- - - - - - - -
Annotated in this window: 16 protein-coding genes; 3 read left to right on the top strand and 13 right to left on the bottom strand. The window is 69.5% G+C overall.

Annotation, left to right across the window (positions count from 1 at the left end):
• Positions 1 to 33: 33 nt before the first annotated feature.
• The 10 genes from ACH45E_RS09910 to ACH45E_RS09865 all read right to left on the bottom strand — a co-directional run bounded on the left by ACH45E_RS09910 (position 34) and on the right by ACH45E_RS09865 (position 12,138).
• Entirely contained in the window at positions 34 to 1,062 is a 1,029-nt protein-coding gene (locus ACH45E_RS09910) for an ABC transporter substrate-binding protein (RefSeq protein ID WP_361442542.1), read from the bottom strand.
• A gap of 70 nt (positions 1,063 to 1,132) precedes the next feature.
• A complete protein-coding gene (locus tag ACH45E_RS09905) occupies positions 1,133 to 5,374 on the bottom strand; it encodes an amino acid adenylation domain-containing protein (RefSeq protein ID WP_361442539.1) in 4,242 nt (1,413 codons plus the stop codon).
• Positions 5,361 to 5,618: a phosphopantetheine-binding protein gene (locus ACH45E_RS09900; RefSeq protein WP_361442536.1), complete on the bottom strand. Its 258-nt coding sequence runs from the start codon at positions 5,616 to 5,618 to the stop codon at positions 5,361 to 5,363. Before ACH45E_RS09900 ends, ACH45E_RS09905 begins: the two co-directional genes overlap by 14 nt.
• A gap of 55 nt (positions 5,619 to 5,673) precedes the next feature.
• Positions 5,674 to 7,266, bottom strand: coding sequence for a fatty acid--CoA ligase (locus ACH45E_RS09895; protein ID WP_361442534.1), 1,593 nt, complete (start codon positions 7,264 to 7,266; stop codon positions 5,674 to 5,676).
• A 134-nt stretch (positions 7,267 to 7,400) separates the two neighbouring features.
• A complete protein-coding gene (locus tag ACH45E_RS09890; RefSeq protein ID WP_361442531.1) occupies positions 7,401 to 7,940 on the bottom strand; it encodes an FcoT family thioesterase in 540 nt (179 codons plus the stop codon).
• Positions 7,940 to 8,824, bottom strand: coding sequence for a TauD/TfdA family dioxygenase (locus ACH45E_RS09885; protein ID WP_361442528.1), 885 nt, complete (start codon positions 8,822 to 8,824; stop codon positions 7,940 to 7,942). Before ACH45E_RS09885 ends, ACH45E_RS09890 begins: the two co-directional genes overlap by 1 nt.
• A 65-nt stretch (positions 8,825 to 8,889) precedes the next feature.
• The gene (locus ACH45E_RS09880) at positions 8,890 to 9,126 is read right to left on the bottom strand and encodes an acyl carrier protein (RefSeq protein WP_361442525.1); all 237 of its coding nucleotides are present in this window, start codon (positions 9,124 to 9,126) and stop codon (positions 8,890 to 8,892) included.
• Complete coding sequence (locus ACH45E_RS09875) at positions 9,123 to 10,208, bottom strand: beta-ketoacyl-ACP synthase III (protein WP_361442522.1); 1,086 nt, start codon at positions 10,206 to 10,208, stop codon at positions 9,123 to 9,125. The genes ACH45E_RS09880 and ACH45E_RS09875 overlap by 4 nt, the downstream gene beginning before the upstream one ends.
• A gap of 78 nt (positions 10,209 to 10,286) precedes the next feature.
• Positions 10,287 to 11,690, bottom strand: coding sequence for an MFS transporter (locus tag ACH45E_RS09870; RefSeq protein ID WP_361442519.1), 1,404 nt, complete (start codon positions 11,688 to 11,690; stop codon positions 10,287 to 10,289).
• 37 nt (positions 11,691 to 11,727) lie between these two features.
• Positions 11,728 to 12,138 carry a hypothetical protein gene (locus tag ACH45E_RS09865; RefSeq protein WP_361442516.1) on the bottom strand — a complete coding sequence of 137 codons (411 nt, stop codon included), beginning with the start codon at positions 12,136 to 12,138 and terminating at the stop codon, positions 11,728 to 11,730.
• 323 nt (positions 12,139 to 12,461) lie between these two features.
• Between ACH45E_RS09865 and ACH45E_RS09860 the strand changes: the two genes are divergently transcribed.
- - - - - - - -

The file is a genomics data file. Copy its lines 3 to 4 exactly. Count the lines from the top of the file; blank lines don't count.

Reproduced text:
• Positions 1 to 33: 33 nt before the first annotated feature.
• The 10 genes from ACH45E_RS09910 to ACH45E_RS09865 all read right to left on the bottom strand — a co-directional run bounded on the left by ACH45E_RS09910 (position 34) and on the right by ACH45E_RS09865 (position 12,138).